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List of figures Figure 1: Respondents by gender

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Figure 3: Respondents by type of school

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Figure 2: Demography of respondents by age

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List of boxes Box one: New hidden costs in Italian public schools

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Box three: Spanish education in crisis!

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Box two: (Un)equal chances

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What is OBESSU? The Organising Bureau of European School Student Unions (OBESSU) is a European platform for co-operation between national school student unions active in general secondary education and vocational education and training. OBESSU was founded in Dublin, Ireland in 1975. Today, OBESSU has more than 20 member organisations in 20 European countries.

OBESSU is a key role player in the European education policies and is the only organisation at the European level representing school students in secondary education. OBESSU works with the European Parliament, the European Commission, and the Council of Europe, as well as with many other stakeholders in the field of education. OBESSU is a member of the European Youth Forum and the European Civil Society Platform for Lifelong Learning (EUCIS-LLL).

As a long-term stakeholder at the European level, OBESSU knows that hidden costs in education may prevent school students from finishing their secondary education. However, until now, OBESSU has been unable to put a finger on how much hidden costs constitute and how they affect school students in different countries in Europe. We therefore decided to look closer on this issue and an analysis of this is compiled in this report. OBESSU and its partners may use this report in their political work at the European level. The report is also available for OBESSU Member, Candidate and Affiliate organisations, to support the daily work of European school student unions.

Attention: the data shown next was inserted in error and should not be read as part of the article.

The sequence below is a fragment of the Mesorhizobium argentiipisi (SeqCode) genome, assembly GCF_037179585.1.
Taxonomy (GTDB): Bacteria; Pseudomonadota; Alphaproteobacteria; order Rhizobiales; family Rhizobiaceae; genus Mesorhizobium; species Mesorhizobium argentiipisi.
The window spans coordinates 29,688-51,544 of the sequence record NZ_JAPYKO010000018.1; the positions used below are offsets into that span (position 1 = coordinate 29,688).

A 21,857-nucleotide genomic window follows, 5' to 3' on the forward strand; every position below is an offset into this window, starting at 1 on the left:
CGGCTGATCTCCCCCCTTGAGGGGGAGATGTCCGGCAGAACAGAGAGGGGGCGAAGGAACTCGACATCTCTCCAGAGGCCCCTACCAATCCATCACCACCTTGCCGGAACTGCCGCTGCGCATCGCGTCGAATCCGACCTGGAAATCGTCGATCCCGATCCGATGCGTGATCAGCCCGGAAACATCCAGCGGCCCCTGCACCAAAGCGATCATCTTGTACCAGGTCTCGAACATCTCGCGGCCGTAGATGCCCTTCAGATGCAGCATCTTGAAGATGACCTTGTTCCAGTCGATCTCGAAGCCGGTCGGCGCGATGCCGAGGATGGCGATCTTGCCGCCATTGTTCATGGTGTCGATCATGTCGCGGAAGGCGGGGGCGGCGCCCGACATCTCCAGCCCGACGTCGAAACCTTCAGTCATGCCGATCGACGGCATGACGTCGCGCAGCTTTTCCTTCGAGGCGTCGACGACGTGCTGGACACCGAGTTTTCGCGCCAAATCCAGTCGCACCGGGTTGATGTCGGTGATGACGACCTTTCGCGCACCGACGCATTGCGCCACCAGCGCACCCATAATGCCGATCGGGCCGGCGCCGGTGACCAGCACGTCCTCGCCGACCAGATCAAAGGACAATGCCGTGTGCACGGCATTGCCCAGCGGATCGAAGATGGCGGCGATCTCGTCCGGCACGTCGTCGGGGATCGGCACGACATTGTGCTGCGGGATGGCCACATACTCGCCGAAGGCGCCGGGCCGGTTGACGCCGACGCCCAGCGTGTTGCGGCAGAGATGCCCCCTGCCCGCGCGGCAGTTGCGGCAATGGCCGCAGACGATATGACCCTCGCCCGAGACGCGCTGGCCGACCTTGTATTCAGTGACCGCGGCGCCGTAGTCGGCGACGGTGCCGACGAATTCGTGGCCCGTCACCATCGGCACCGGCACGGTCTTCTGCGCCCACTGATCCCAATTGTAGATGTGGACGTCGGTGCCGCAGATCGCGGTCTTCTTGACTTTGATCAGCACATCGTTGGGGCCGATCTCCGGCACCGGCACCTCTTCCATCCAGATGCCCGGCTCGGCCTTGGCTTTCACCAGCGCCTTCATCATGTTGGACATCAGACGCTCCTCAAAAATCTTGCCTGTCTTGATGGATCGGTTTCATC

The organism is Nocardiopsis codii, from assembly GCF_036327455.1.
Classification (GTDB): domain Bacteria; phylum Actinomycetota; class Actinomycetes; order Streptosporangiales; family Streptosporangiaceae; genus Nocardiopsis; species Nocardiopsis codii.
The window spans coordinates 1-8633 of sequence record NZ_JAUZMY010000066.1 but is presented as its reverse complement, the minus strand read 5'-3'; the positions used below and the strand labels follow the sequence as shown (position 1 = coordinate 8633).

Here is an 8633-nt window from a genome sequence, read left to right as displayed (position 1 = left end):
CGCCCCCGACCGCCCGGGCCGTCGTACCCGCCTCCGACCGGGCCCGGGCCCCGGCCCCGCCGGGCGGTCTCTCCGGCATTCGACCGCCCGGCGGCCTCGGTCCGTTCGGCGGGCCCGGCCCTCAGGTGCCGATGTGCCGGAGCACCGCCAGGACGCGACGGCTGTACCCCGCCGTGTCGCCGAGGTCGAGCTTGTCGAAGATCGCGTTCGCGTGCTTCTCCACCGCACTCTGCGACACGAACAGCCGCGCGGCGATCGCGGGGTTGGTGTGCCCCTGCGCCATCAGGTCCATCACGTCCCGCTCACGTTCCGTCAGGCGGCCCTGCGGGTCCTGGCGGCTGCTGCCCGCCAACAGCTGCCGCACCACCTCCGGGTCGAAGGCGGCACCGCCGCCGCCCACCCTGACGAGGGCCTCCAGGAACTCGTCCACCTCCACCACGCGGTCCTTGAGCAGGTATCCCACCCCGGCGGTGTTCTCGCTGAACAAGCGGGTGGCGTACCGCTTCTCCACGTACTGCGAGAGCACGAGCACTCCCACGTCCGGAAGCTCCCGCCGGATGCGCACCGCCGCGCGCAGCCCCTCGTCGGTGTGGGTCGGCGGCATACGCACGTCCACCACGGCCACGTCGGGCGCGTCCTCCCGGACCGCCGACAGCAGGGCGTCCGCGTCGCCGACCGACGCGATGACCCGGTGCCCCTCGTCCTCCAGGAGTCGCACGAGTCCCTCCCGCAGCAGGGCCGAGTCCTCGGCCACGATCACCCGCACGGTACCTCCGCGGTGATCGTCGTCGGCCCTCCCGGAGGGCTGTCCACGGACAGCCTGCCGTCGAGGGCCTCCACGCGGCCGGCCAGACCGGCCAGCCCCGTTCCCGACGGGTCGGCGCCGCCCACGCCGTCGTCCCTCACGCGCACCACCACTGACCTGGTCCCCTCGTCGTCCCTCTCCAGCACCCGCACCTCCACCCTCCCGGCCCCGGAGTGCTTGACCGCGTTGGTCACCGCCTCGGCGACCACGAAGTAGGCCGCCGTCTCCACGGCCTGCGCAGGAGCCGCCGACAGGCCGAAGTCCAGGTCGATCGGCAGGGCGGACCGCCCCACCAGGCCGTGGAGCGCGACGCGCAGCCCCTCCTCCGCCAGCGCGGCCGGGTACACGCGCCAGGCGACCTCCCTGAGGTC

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Background In October 2013 OBESSU launched a campaign on social inclusion in education entitled ‘Education, we have a problem!’ The campaign tackled the problems in social inclusion such as; sexual orientation and gender norms, accessible educational environments for all, both concerning physical space and teaching methods, immigration, languages and religion in school environments, unequal reputation of different educational paths and the issue of cost of education.

OBESSU believes education should always be free and no school students should ever be denied education due to their social background. Every European school student should have the same, equal access to quality education. Hidden costs in education is a problem since costs that are not outspoken and clear cannot be measured and tackled in the same way as for instance tuition fees. Because of the nature of hidden costs it is also harder to directly say how much school students are affected by hidden costs. Linked to this argument and parallel to the OBESSU campaignthis report was made.

The focus of the research was on hidden costs in education and aimed at gaining an understanding of how hidden costs affect students in secondary education, including general secondary education, vocational education and training, business schools, public and private education (students of which are referred to as school students throughout this research report). In line with OBESSU’s framework and that of its members, the rights perspective drove this research.

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Main conclusions drawn from the data collected during the report are fivefold. These include: • School students and their parents bear the biggest burden of hidden costs in education. • The consequences of hidden costs in education may exclude school students from education, which is a violation of their rights. • Such exclusion violates school students’ rights to education. • School students feel that they are not given adequate opportunities to be a part of the policy planning and the implementation of policies regarding their education.